indybest
Travel
Flocking round: Beyoncé, Madame Tussauds' latest waxwork, looking fierce in the park
travelIn a digital age when we have more access than ever to the stars, why are waxworks still pulling in crowds?
Arts and Entertainment
tv
Arts and Entertainment
Judi Dench appeared at the Hay Festival to perform excerpts from Shakespearean plays
tvJudi Dench and Hugh Bonneville join Benedict Cumberbatch in BBC Shakespeare adaptations
Sport
Is this how Mario Balotelli will cruise into Liverpool?
football
News
Ronahi Serhat, a PKK fighter, in the Qandil Mountains in Iraqi Kurdistan
i100
Arts and Entertainment
Poet’s corner: Philip Larkin at the venetian window of his home in 1958
booksOr caring, playful man who lived for others? A new book has the answer
Arts and Entertainment
Exhibition at the Centre Pompidou in Metz - 23 May 2012
art
News
Matthew McConaughey and his son Levi at the game between the Boston Red Sox and the Houston Astros at Fenway Park on August 17, 2014 in Boston, Massachusetts.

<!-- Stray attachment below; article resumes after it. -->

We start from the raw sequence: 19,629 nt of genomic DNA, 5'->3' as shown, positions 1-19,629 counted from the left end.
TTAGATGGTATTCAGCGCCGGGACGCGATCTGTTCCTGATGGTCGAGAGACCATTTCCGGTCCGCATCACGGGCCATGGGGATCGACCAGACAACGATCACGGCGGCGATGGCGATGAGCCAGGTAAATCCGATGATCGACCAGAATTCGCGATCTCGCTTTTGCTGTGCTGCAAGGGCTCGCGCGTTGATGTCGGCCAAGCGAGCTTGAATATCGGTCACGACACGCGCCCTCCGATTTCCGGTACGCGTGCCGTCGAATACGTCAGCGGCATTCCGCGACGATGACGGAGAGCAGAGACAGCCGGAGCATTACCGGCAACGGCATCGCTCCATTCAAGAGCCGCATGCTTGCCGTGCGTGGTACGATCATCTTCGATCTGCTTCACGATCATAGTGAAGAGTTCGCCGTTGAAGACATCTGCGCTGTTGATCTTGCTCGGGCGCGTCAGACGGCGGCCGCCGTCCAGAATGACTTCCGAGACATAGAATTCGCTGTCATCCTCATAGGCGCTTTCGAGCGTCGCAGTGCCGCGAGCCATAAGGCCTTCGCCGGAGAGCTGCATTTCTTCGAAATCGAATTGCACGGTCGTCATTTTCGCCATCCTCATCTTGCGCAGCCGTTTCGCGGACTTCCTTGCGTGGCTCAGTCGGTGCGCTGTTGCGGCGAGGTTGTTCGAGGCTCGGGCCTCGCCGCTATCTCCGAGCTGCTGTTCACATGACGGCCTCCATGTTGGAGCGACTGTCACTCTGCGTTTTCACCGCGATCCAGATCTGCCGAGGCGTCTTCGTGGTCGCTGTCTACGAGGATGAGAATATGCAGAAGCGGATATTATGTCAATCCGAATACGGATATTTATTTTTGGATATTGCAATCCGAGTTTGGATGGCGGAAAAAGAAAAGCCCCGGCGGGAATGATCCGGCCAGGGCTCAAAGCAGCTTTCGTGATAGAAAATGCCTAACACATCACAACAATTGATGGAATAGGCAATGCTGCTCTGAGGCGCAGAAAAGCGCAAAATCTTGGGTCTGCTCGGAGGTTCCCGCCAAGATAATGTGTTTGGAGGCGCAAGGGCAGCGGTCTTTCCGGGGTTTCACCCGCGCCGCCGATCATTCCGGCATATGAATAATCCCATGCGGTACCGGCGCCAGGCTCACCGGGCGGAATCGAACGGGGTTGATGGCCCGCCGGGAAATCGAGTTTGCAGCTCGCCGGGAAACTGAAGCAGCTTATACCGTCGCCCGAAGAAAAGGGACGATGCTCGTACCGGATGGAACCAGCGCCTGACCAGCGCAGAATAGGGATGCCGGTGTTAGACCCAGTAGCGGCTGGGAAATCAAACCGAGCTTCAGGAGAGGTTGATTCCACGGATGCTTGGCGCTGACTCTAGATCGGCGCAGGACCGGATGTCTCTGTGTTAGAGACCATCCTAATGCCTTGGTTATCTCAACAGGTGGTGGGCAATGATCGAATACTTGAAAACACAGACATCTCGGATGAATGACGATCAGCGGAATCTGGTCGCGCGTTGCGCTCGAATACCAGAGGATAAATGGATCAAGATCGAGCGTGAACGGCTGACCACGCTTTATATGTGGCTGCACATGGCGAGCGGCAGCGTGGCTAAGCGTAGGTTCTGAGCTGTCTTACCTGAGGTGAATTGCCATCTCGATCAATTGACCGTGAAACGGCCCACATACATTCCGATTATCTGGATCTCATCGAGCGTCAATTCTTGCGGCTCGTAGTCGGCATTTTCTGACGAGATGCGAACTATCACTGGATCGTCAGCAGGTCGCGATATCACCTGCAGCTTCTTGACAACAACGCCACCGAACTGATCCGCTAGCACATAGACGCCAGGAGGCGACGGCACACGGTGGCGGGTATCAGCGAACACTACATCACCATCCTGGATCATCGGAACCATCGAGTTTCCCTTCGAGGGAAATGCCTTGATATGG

advertisingOscar-winner’s Lincoln deal is latest in a lucrative ad production line
Life and Style
Pick of the bunch: Sudi Pigott puts together roasted tomatoes with peppers, aubergines and Labneh cheese for a tomato-inspired vegetarian main dish
food + drink
Arts and Entertainment
Alfred Molina, left, and John Lithgow in a scene from 'Love Is Strange'
film
Independent
Travel Shop
the manor
Up to 70% off luxury travel
on city breaks Find out more
santorini
Up to 70% off luxury travel
on chic beach resorts Find out more
sardina foodie
Up to 70% off luxury travel
on country retreats Find out more
Latest stories from i100
Have you tried new the Independent Digital Edition apps?
Independent Dating
and  

By clicking 'Search' you
are agreeing to our
Terms of Use.

ES Rentals

    iJobs Job Widget
    iJobs General

    Junior Quant Analyst - C++, Boost, Data Mining

    £25000 - £35000 per annum: Harrington Starr: Junior Quant Analyst - C++, Boost...

    Service Desk Analyst- (Desktop Support, Help desk)